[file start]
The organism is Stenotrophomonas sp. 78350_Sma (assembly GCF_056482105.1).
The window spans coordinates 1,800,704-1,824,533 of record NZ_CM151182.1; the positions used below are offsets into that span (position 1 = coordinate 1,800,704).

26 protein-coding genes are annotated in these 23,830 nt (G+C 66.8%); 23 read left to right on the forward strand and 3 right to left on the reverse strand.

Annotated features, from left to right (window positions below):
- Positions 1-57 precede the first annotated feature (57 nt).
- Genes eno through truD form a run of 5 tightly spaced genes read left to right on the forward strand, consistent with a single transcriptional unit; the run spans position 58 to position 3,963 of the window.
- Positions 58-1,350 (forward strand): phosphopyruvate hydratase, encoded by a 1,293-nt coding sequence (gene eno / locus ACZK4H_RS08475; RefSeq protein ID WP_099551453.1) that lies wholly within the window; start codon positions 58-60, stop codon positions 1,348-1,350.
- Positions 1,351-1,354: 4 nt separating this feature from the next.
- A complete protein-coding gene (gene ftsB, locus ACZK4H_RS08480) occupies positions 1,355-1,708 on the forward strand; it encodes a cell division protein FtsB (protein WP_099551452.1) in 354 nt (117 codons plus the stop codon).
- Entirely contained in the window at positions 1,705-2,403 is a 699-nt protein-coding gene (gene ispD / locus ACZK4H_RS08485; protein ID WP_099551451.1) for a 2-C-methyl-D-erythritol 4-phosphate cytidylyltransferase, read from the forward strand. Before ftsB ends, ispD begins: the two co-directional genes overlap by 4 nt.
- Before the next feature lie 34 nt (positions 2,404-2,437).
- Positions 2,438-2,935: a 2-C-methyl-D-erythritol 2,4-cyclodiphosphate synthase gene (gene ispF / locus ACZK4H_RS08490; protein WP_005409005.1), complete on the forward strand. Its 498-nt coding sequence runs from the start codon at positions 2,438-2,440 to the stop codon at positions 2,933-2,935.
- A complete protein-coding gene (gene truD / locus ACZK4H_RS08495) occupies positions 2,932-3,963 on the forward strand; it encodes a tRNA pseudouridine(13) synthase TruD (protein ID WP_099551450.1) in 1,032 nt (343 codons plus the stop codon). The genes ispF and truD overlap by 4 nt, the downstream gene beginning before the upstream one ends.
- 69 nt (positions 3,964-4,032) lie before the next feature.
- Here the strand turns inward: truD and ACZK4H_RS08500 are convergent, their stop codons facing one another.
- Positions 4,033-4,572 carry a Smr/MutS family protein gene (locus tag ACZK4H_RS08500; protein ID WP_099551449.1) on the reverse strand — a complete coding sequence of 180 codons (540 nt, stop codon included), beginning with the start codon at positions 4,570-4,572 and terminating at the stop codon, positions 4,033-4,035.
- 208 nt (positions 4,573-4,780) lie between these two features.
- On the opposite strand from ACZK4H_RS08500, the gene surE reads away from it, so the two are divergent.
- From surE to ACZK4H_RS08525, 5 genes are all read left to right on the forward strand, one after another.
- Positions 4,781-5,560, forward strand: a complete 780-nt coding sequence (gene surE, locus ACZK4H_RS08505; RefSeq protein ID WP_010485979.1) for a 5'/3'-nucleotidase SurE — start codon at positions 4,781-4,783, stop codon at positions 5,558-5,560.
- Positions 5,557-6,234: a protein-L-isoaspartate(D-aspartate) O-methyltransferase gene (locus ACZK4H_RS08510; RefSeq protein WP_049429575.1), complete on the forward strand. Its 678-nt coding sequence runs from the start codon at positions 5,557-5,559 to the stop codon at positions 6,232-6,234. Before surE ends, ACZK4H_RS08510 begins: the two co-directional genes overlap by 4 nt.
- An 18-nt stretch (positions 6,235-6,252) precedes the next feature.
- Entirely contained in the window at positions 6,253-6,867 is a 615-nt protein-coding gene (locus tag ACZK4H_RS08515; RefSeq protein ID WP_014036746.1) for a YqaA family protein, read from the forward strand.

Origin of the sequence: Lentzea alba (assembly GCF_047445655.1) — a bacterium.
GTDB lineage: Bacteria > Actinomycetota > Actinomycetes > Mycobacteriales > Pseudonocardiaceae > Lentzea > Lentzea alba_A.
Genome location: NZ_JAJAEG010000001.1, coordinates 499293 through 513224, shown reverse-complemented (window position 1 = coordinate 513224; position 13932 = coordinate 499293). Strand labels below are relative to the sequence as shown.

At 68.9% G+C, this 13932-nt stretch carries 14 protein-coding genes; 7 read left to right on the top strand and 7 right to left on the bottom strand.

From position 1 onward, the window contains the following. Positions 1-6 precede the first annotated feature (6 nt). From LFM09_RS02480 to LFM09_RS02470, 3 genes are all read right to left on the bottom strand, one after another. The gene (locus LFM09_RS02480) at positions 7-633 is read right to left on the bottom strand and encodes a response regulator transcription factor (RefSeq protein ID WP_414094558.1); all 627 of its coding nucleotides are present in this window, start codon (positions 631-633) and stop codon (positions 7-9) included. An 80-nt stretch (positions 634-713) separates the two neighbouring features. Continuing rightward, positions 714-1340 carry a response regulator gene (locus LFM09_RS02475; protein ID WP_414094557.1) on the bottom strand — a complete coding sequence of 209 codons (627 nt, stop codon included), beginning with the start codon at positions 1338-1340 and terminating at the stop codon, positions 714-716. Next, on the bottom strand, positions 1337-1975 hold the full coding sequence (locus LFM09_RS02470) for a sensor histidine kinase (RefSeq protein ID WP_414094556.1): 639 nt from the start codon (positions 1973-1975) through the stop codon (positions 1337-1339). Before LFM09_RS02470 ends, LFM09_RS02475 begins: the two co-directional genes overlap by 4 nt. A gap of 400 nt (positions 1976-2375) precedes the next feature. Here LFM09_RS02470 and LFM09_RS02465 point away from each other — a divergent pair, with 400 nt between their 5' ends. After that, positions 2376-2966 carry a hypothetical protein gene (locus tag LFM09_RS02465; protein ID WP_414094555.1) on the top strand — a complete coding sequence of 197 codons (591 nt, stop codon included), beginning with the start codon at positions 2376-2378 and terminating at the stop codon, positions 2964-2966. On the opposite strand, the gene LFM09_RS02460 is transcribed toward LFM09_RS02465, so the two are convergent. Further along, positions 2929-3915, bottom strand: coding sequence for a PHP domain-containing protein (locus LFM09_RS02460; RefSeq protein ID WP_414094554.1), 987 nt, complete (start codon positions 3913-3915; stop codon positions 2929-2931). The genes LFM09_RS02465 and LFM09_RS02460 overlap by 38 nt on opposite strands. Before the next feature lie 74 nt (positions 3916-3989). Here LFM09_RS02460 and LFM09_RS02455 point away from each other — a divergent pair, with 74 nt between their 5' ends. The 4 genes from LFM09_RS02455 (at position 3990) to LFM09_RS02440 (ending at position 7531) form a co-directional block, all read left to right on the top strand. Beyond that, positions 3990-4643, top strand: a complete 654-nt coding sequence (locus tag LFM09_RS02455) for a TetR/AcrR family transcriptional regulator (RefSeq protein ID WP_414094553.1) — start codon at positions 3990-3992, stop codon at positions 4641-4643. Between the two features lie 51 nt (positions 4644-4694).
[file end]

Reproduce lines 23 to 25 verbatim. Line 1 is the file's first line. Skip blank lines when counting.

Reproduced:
- Entirely contained in the window at positions 6,253-6,867 is a 615-nt protein-coding gene (locus tag ACZK4H_RS08515; RefSeq protein ID WP_014036746.1) for a YqaA family protein, read from the forward strand.

Origin of the sequence: Lentzea alba (assembly GCF_047445655.1) — a bacterium.
GTDB lineage: Bacteria > Actinomycetota > Actinomycetes > Mycobacteriales > Pseudonocardiaceae > Lentzea > Lentzea alba_A.